Truck driver awarded €40k for constructive dismissal by haulage firm

Employee had been banned from Danone site

A truck driver whose job was left “in limbo” for two years after a client company of his employer banned him from its site is to be paid over €40,000 for constructive dismissal.

The worker’s trade union said he had been made a “fall guy” in “a game between the main client and the contractor” and “never officially terminated but left without any work – essentially the same thing”.

Desmond O’Farrell’s complaint under the Unfair Dismissals Act against McGuire Haulage Ltd was upheld in a decision published this morning by the Workplace Relations Commission.

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It follows the refusal of the Labour Court last year to order the company to pay him redundancy.

Siptu rep Rachel Hartery told the WRC that her member worked “primarily and in effect exclusively” on the Danone site in Rocklands, Co Wexford, up to June 2019.

Her client’s case was that he had gone to the site on the night of Friday 21st that month on his way to pick up a work phone he had forgotten and needed in order to get his schedule for the next day.

To do this he needed to take a fob from a colleague working at the Danone site to get into his truck, which was parked at another nearby site at Larkin’s Cross, Ms Hartery said.

“Nothing untoward transpired and he had collected his work phone,” Ms Hartery said.

The following Monday, he was informed that Danone had withdrawn his security clearance for Rocklands – and was “left without any work”, Ms Hartery said.

The owner of McGuire Haulage spoke to Mr O’Farrell that day and said he would “sort things out”.

The tribunal was told the company carried out an investigation and concluded in October that year that its staff “had never been formally advised not to enter the Rocklands site after hours and off duty”.

No disciplinary action was warranted, the report added.

However, Ms Hartery said that email correspondence between the three parties, including Danone, revealed that it was the respondent employer, McGuire Haulage, which had “suggested the site ban to Danone”.

The ban was suggested on the morning of Monday 24 June 2019, she said.

The firm offered Mr O’Farrell other work at a site in Rathcoole, Co Dublin, which the trade union rep said was “completely unsuitable” for a worker living in Wexford.

In his evidence, Mr O’Farrell said he could have been “easily given work” at the Larkins Cross site in Wexford.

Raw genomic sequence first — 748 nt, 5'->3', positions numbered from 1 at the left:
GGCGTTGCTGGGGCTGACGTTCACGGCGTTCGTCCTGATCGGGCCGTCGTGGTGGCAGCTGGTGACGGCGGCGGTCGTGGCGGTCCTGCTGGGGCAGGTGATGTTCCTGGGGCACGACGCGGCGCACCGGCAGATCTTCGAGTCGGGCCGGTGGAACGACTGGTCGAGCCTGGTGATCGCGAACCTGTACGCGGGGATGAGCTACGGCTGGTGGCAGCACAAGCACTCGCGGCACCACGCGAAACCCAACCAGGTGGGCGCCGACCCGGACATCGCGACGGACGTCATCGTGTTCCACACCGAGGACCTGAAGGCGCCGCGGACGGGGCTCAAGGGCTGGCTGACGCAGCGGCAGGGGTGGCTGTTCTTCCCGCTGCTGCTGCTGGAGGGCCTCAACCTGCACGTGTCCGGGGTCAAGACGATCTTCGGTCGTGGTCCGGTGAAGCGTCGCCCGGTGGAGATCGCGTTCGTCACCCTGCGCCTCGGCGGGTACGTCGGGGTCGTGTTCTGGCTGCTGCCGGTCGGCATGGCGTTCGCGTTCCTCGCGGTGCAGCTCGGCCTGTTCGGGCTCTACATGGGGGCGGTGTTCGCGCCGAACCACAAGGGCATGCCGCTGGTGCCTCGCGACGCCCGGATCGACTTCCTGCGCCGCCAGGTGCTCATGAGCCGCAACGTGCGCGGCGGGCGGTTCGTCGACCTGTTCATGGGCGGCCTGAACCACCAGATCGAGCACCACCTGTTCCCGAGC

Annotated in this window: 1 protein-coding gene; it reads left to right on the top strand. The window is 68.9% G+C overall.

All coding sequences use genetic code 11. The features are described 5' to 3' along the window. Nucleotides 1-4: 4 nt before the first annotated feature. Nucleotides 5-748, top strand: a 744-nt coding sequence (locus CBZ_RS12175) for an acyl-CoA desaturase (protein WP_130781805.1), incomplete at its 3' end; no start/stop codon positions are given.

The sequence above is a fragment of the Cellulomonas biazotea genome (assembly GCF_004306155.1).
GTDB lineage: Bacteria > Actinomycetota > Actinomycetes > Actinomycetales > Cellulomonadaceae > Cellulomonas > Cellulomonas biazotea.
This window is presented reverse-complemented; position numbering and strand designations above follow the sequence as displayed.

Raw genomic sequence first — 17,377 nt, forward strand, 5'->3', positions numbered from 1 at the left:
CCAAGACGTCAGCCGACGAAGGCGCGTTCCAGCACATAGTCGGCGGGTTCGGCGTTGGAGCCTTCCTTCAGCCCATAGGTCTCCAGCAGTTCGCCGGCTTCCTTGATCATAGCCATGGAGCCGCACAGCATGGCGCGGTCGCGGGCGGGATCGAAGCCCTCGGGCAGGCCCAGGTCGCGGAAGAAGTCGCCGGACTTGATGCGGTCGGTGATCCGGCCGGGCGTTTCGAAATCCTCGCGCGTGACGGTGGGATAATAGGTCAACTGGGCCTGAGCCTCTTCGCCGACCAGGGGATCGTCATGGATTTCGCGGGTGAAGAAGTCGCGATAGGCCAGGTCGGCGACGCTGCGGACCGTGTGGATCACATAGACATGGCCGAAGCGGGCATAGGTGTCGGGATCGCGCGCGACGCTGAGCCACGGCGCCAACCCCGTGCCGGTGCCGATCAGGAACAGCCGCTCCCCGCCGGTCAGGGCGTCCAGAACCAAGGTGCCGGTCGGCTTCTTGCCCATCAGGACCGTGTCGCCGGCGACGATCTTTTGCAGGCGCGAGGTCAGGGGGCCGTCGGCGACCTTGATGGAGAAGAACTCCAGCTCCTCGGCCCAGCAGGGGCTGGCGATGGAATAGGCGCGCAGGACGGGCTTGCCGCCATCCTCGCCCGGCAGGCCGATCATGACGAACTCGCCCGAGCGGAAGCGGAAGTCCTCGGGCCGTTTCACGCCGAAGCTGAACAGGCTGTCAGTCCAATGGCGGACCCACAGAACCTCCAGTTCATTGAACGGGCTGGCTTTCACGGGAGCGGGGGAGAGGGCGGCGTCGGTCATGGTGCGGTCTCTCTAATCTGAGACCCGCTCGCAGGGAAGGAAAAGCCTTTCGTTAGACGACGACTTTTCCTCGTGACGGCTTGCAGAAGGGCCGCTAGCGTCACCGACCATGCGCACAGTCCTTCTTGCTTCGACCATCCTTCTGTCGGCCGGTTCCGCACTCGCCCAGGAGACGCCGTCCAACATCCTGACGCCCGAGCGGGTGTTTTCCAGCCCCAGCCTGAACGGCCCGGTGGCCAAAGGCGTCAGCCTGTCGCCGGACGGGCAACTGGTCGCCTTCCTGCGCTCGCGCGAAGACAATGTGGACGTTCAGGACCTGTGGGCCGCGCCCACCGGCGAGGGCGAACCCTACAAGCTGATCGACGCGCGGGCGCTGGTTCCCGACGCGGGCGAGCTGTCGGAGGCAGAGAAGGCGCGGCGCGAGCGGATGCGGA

The company maintained that workers at that site “had to be able to access the [Danone] Rocklands site.

Ms Hartery said the “tone” of email traffic was that Danone “had had issues with McGuire’s and security before”.

Mr O’Farrell had been “sacrificed” and made a “fall guy” in order to “curry favour with Danone managers”, she said.

She argued this was “completely disproportionate and totally unfair” as a response to an “honest and very minor error”.

Her client resigned “in complete frustration” in July 2021, she said.

HR consultant Hugh Hegarty of Management Support Services Ireland, appearing for the company, said there was no dispute on the facts of the case and submitted that the withdrawal of Mr O’Farrell’s site clearance was a “regrettable but perfectly reasonable action”.

He said biosecurity was “paramount” at the Danone site and that an end client had the “absolute right” to say who came on to their premises.

The only work the company had in Wexford was “inextricably linked” to the Danone site, he added.

“By refusing the Dublin work the complainant was effectively marking time while waiting for other more suitable Wexford work,” Mr Hegarty said.

“He was always an employee and his resignation was completely unnecessary,” he said.

Mr O’Farrell’s complaint was upheld in a decision published this morning (FRI).

The adjudicating officer in charge of Mr O’Farrell’s case at the WRC, Michael McEntee, wrote that the complainant had been left in “in a limbo employment situation – legally not eligible for redundancy ... but still out of work”.

“A suggestion of work in Dublin, a round trip of some 250 miles per day, was not a realistic proposition,” he wrote.

“An employee has work or does not have work. If he or she does not have work then the onus is on the employer to take proactive steps to rectify the situation by finding new work or ending the contract,” he wrote.

“To allow a limbo situation to develop is a breach of contract on the mutuality basis,” he added.

He added that the employer “appeared not entirely reasonable” in suggesting the site ban for Mr O’Farrell.

He rejected the company’s position that it had been the complainant who was unreasonable for refusing to relocate from Dublin to Wexford.

The company was “technically” correct to say Mr O’Farrell had “not fully utilised the full range of employer procedures”, he wrote, but added that this had to be balanced by the fact that both parties were engaging at the WRC and the Labour Court from 2019 to 2021.

Mr McEntee found that Mr O’Farrell had made out a case of constructive dismissal and ordered the firm to pay Mr O’Farrell a sum of €34,680, a sum equivalent to 51 weeks’ pay.

He also found the complainant was due eight weeks’ notice pay under the Minimum Notice and Terms of Conditions of Employment Act and awarded a further €5,440 – bringing the total orders against McGuire Haulage to €40,120.